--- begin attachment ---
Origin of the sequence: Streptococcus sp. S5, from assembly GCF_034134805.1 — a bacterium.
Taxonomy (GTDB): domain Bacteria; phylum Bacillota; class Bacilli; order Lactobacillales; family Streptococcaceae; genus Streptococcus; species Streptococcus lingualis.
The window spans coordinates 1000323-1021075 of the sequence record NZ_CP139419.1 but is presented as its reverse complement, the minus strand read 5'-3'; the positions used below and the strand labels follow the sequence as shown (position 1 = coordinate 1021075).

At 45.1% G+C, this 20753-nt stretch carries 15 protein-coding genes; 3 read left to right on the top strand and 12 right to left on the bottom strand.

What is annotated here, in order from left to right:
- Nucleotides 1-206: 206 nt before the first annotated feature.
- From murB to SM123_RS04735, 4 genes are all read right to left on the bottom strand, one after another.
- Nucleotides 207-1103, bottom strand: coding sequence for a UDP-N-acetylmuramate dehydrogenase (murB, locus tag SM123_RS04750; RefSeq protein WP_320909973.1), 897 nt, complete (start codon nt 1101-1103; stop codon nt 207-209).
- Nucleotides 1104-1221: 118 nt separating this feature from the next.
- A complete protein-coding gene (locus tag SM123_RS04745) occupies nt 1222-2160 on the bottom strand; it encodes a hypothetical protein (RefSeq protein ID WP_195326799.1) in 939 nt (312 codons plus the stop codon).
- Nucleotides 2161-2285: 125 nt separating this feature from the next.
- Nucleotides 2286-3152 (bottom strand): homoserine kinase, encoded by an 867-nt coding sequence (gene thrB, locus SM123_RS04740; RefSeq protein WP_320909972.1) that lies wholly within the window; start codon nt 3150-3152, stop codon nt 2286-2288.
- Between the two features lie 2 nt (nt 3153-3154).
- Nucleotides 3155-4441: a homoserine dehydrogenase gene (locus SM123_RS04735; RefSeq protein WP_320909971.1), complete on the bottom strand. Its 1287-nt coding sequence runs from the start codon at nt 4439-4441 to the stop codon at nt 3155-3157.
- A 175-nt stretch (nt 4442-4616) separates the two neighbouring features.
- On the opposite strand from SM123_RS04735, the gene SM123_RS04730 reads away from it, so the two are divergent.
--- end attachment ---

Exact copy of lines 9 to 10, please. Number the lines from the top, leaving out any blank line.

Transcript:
- Nucleotides 1104-1221: 118 nt separating this feature from the next.
- A complete protein-coding gene (locus tag SM123_RS04745) occupies nt 1222-2160 on the bottom strand; it encodes a hypothetical protein (RefSeq protein ID WP_195326799.1) in 939 nt (312 codons plus the stop codon).